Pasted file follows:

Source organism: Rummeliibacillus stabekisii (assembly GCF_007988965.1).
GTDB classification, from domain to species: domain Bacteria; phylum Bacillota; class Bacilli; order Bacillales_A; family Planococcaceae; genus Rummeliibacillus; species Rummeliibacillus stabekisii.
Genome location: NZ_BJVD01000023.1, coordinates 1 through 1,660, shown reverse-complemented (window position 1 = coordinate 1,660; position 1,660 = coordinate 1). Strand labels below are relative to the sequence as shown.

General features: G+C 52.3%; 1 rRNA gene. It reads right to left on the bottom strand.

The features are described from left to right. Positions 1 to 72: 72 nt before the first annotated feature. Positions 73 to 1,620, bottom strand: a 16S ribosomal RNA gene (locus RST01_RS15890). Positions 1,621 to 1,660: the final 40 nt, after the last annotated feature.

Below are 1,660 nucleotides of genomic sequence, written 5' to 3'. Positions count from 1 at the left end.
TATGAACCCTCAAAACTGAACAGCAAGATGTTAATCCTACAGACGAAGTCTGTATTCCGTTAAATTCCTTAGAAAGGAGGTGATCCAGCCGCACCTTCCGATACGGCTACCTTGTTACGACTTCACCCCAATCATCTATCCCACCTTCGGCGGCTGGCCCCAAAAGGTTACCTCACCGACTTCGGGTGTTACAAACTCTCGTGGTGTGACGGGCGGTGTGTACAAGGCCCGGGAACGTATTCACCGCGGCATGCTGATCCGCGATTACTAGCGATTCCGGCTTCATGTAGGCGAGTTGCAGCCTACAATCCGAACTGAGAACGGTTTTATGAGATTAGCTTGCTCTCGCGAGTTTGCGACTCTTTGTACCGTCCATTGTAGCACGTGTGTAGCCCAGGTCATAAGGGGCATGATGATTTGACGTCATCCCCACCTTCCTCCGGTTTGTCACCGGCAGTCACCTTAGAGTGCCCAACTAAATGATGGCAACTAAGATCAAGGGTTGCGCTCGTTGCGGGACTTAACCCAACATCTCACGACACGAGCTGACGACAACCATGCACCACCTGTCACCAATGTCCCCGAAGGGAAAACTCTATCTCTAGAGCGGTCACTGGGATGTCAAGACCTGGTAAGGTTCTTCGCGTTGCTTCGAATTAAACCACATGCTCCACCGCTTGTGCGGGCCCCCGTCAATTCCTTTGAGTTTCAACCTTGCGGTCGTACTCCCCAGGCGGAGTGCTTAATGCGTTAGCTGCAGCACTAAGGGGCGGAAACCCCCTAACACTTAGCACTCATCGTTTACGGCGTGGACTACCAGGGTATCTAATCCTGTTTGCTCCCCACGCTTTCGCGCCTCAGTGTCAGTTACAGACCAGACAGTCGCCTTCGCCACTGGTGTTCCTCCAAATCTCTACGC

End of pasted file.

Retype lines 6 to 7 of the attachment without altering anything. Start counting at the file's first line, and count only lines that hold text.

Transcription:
Below are 1,660 nucleotides of genomic sequence, written 5' to 3'. Positions count from 1 at the left end.
TATGAACCCTCAAAACTGAACAGCAAGATGTTAATCCTACAGACGAAGTCTGTATTCCGTTAAATTCCTTAGAAAGGAGGTGATCCAGCCGCACCTTCCGATACGGCTACCTTGTTACGACTTCACCCCAATCATCTATCCCACCTTCGGCGGCTGGCCCCAAAAGGTTACCTCACCGACTTCGGGTGTTACAAACTCTCGTGGTGTGACGGGCGGTGTGTACAAGGCCCGGGAACGTATTCACCGCGGCATGCTGATCCGCGATTACTAGCGATTCCGGCTTCATGTAGGCGAGTTGCAGCCTACAATCCGAACTGAGAACGGTTTTATGAGATTAGCTTGCTCTCGCGAGTTTGCGACTCTTTGTACCGTCCATTGTAGCACGTGTGTAGCCCAGGTCATAAGGGGCATGATGATTTGACGTCATCCCCACCTTCCTCCGGTTTGTCACCGGCAGTCACCTTAGAGTGCCCAACTAAATGATGGCAACTAAGATCAAGGGTTGCGCTCGTTGCGGGACTTAACCCAACATCTCACGACACGAGCTGACGACAACCATGCACCACCTGTCACCAATGTCCCCGAAGGGAAAACTCTATCTCTAGAGCGGTCACTGGGATGTCAAGACCTGGTAAGGTTCTTCGCGTTGCTTCGAATTAAACCACATGCTCCACCGCTTGTGCGGGCCCCCGTCAATTCCTTTGAGTTTCAACCTTGCGGTCGTACTCCCCAGGCGGAGTGCTTAATGCGTTAGCTGCAGCACTAAGGGGCGGAAACCCCCTAACACTTAGCACTCATCGTTTACGGCGTGGACTACCAGGGTATCTAATCCTGTTTGCTCCCCACGCTTTCGCGCCTCAGTGTCAGTTACAGACCAGACAGTCGCCTTCGCCACTGGTGTTCCTCCAAATCTCTACGC